Symptoms of trichobezoars are nonspecific and may mimic those of other gastro-intestinal conditions . The patients commonly present with anorexia, nausea, vomiting, abdominal pain, mass in the epigastrium and signs of obstruction with or without non-scaring alopecia. The diagnosis of trichotillomania, a psychosomatic entity in which there is an irresistible desire to pull out the hair from the scalp, eyelashes, eyebrows and other parts of the body, is made after taking a thorough history, noting the clinical features and evaluating a hair-root examination, where telogen hair is (almost) completely lacking . This condition eludes diagnosis unless sought for, particularly in the paediatric age group . Multidisciplinary involvement from the very beginning may increase the clinico-pathological diagnostic accuracy.
Gastrointestinal bezoars can be diagnosed with plain X-rays, barium meal, sonography, and CT scan [5, 6]. CT is more accurate, however, and exhibits a quite characteristic bezoar image. In addition, this imaging technique is able to reveal the presence of additional gastrointestinal bezoars .
It is extremely rare to find trichobezoars in the small bowel without a gastric component. Upper gastrointestinal endoscopy is an invaluable tool in the diagnosis of gastric trichobezoars. Its therapeutic role is limited as it cannot entirely remove the tail of trichobezoars from the intestine. Early diagnosis and treatment of this condition is of prime importance to avoid later fatal complications like ulceration secondary to extensive pressure, gastric bleeding, perforation, intestinal obstruction, pancreatitis and obstructive jaundice [2, 3].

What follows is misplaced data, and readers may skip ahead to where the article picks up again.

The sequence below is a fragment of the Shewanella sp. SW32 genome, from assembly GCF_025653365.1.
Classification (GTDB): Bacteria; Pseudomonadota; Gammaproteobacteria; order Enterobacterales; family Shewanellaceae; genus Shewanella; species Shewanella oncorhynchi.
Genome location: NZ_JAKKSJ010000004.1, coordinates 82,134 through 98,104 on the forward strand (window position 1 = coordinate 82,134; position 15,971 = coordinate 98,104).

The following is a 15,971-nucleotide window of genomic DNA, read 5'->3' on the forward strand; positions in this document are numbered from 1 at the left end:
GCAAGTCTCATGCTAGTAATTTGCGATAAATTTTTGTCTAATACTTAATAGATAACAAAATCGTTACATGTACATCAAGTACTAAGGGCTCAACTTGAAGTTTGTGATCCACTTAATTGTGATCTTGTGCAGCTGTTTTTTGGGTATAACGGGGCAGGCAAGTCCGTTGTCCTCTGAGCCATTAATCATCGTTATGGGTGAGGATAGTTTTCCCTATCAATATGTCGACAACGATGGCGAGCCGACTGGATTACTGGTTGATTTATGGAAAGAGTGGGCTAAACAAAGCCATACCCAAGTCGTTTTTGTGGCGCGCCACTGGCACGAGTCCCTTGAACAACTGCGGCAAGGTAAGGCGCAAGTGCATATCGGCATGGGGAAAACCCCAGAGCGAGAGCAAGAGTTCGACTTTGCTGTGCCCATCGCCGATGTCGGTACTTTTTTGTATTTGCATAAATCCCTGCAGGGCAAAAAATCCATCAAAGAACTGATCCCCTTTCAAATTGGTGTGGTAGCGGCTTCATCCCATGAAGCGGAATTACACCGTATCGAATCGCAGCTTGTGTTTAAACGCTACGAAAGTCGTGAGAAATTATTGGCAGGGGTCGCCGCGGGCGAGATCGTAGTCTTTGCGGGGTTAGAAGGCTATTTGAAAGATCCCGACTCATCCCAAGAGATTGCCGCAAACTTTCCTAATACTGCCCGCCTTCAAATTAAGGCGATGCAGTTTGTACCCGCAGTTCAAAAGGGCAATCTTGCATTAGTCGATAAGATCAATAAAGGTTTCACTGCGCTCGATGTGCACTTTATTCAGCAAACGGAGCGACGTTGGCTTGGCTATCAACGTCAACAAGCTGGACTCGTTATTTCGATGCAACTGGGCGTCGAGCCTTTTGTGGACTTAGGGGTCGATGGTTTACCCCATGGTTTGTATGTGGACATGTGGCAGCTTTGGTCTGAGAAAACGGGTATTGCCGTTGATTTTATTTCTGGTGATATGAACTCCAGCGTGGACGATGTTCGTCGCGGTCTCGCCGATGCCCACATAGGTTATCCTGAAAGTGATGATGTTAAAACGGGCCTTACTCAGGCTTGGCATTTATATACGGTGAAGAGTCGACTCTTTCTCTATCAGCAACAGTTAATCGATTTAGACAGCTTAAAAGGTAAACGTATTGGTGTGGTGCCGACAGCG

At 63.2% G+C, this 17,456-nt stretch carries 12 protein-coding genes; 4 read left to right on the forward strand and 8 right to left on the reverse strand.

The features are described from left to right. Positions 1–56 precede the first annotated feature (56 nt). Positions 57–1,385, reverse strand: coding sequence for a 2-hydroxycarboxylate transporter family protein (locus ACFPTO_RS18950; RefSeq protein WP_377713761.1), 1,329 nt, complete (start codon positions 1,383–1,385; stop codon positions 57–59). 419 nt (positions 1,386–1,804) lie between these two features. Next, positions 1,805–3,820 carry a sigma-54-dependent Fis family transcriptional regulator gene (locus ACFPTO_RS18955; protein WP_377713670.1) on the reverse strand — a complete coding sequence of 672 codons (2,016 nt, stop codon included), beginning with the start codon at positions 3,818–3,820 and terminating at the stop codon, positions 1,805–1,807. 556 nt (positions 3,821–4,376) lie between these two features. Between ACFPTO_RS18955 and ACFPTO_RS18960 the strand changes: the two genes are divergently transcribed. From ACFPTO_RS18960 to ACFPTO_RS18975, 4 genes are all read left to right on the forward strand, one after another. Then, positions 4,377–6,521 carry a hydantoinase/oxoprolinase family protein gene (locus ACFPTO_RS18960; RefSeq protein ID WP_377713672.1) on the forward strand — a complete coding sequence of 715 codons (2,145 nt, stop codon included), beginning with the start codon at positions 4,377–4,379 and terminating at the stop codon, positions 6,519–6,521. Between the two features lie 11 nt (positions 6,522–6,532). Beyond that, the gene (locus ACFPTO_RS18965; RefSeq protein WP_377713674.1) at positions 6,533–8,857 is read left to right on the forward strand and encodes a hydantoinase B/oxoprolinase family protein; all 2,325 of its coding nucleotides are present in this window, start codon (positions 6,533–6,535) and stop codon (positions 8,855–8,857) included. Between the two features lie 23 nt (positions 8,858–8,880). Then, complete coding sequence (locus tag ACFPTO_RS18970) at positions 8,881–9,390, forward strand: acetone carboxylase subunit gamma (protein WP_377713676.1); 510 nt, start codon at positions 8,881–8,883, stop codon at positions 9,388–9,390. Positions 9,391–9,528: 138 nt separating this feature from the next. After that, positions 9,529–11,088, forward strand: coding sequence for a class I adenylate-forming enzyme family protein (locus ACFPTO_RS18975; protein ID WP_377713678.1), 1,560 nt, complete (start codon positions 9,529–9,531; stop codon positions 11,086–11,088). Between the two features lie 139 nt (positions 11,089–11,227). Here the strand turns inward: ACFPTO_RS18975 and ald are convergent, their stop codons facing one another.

The therapy of choice for Rapunzel Syndrome is bezoar extraction at laparotomy via anterior gastrotomy and multiple enterotomies . Trichotillomania in children is a habit disorder and thus has a better prognosis in most cases. However, in adults the psychopathology is usually deeper and thus entails a poor prognosis .
Trichotillomania can have a biological basis as two mutant versions of the gene SLITKR1 were found to be more common in trichotillomania patients. These mutations were found to account for only a small percentage of cases. Treatment modalities vary in childhood and adult varieties. Apart from psychotherapy, the drug treatment involves several agents including selective serotonin reuptake inhibitors (SSRIs) and domipramine . Recurrence of Rapunzel Syndrome is very uncommon, and does occur only if the patients are left untreated for their underlying problem . Intensive psychiatric follow-up is mandatory for preventing relapses .
Symptoms of trichobezoars are nonspecific and may mimic those of other gastro-intestinal conditions. This condition eludes diagnosis unless sought for, particularly in the paediatric age group. If appendicitis is due to luminal obstruction by hair concretions, the patient should be investigated for a presence of gastric and intestinal trichobezoar by endoscopy, ultrasonography or CT scan. In our case, the patient presented with mechanical obstruction on 4th day after appendicectomy before histology was ready. For the Rapunzel Syndrome, therapy of choice is bezoar extraction at laparotomy via anterior gastrotomy and multiple enterotomies.